Learning the grammatical rules is one of the most challenging aspects of learning a new language. And although English grammar rules may seem simple compared to other languages, even a little error may completely transform the context of what you’re trying to express.
So, here’s a summary of some fundamental guidelines to remember while speaking and writing English.
1. Adverbs and Adjectives
Make sure you’re using the right adjectives and adverbs. Especially because adjectives are words that characterize, identify, and quantify individuals or things.
Moreover, they are normally placed before a noun. If the word is plural, nothing changes. However, adverbs normally follow after the verb and modify verbs, adjectives, and other adverbs. Consider the following scenario:
- He is a sluggish driver. (adjective)
- He drives sluggishly. (adverb)
The majority of adverbs are formed by adding (-ly) to an adjective, like in the example, however a few adverbs, such as:
- good (adj) – well (adv)
- hard (adj) – hard (adv)
For instance: Your English is excellent (adv). You have an excellent command of the English language (adj).
2. Keep an Eye Out for Homophones
Words that are similar to other terms but have distinct meanings, especially if spelled differently, are known as homophonic words. This may easily cause misunderstanding, and regrettably, several of these terms exist in the English language.
So, while you’re writing, pay attention to the spelling. This is the basic grammar rule for writing. Also, keep in mind that a term you believe you understand might have a different meaning. Therefore, you should attempt to deduce the meaning of the text.
3. Use the Right Verb Conjugation.
The following grammar rule is to remember to coincide with the subject by changing the verb. “He,” “she,” and “it” are the key topics to be cautious of since they often take on distinct forms than the others. Thus, consider the following scenario:
- She has two dogs. RIGHT
- She have two dogs. WRONG
This may seem to be a little blunder, but it is regrettably a highly prominent one. It will significantly affect how precise you sound if you can avoid it.
Remember that when you use ‘There is/are’ to describe anything, the verb must coincide with the first object you mention. Thus, consider the following scenario:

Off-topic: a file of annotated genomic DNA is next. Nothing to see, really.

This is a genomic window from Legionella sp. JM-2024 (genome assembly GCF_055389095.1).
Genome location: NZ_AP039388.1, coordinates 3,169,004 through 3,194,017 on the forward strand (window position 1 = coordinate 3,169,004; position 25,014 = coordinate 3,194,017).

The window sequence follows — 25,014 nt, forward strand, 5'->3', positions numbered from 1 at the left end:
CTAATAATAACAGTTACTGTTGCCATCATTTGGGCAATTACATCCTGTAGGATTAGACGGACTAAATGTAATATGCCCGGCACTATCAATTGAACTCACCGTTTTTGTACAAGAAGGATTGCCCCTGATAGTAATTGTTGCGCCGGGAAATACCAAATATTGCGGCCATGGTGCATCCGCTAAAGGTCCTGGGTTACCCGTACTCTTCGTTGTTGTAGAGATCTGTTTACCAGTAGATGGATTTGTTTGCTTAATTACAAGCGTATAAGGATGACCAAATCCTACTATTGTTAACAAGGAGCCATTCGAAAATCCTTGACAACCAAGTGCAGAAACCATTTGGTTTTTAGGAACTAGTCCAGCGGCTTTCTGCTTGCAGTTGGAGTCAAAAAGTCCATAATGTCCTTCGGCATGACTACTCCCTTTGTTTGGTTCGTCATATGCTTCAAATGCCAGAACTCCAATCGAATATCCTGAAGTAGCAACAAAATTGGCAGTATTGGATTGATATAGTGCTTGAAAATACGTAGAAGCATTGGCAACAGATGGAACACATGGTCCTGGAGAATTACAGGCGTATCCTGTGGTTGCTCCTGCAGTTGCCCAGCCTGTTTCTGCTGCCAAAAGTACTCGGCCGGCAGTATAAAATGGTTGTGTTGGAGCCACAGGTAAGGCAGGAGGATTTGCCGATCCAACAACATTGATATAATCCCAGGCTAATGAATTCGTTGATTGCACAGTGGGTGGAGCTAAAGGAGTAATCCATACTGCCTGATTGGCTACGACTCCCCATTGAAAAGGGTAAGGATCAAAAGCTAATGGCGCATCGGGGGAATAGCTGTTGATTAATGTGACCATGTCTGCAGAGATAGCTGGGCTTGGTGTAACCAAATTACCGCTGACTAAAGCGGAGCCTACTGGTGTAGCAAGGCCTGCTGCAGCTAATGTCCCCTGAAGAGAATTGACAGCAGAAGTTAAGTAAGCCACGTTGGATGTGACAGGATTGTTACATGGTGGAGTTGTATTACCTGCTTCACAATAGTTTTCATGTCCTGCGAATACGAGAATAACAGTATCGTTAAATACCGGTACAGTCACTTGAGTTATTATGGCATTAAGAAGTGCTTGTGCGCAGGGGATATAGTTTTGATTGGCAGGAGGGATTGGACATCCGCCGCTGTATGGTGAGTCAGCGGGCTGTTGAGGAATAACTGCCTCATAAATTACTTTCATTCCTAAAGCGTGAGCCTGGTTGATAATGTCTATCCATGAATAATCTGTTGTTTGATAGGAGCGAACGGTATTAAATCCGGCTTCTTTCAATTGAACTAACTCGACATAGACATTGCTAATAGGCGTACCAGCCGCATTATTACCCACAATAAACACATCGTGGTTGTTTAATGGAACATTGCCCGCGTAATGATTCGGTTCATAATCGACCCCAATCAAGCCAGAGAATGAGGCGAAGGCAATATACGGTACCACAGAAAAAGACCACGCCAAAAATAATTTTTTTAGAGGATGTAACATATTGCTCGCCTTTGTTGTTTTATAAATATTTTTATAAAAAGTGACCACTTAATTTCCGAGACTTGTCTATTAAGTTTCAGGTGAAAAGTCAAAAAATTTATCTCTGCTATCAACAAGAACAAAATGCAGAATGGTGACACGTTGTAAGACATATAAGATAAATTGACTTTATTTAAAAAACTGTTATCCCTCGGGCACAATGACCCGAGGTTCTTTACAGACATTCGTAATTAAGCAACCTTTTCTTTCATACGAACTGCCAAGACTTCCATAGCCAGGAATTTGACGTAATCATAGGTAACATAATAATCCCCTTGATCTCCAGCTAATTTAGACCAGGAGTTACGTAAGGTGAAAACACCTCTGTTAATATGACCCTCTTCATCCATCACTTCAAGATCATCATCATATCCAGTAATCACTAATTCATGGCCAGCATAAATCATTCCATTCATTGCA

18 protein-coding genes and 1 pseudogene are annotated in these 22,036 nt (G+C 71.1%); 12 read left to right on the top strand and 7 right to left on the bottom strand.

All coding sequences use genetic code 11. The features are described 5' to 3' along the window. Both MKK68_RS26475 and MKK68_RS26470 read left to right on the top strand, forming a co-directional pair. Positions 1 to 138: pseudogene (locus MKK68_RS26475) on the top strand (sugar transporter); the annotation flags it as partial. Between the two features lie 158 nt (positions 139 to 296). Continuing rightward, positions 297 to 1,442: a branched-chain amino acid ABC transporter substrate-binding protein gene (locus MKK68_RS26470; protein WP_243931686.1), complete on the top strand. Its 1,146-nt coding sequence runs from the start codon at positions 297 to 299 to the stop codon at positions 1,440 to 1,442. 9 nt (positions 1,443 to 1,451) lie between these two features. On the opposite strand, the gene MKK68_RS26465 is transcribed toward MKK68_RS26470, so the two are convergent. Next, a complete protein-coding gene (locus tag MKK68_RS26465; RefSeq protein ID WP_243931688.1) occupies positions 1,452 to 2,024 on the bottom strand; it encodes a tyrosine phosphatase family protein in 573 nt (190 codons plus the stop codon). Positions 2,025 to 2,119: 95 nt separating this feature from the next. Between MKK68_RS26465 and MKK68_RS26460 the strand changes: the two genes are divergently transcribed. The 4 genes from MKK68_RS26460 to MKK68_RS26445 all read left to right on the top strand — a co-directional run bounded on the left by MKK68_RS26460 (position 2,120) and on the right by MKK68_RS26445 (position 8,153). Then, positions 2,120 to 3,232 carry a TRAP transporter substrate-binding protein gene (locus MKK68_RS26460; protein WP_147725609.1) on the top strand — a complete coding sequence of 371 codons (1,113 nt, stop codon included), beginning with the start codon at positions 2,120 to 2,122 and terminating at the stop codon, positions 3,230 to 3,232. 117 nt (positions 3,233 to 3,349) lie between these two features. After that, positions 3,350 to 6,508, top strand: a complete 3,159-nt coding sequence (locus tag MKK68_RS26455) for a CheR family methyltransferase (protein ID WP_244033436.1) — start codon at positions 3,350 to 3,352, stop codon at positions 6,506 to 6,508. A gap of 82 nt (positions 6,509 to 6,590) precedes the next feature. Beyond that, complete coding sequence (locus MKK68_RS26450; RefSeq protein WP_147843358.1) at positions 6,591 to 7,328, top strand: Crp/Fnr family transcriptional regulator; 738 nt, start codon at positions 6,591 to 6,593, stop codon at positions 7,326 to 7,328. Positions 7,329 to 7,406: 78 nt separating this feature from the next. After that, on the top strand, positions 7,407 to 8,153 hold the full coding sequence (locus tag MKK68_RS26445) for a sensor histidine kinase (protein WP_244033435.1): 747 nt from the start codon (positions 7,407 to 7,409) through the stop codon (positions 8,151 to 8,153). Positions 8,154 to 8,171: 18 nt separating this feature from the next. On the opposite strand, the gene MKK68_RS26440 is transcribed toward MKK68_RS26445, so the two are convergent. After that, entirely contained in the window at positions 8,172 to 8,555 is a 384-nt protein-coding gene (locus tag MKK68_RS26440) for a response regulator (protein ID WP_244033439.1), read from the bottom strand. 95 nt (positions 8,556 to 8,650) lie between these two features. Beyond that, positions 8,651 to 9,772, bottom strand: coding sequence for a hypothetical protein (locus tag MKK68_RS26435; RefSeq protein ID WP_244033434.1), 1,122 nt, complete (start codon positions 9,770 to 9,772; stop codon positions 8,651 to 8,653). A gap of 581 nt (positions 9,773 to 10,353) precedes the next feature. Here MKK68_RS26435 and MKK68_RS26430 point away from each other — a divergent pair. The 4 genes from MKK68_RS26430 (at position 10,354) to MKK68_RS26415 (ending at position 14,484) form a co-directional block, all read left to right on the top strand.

- A couch, a few seats, and a table are available.
- There are a few seats, a table, and a couch in the room.
4. Composition of Sentences
In general, written English sentences are not exceptionally lengthy. Therefore, this is excellent news for learners since it eliminates the need to write long, complicated phrases. In fact, grammar for writing tells us that a sentence typically consists of two or three clauses (subject, verb, and object), which are connected by a conjunction.
Adding commas to your phrases might help them become clearer. Commas indicate where one sentence ends and another starts for the reader. The following are the most prevalent situations in which a comma should be used:
- The space between two sentences: “We’re taking a walk tomorrow, for instance, if the temperature is pleasant.”
- To break apart a list of elements: “Our children, for example, like diving, skiing, ice skating, and cycling.”
- Following a couple of conjunctions: “Our vacation was fantastic, and the resort was fantastic. The weather, on the other hand, was terrible.”
- In the midst of a phrase for further information (a non-defining clause). “My Brazilian next-door neighbor, for example, is a fantastic chef.”
Obviously, it will take some time to learn all of these principles of grammar, and you will also need some instruction to put them into practice. However, exercising them in an encouraging and enjoyable setting, with the guidance of knowledgeable instructors, is the greatest way to acquire the self-assurance and competence necessary to use them effectively.
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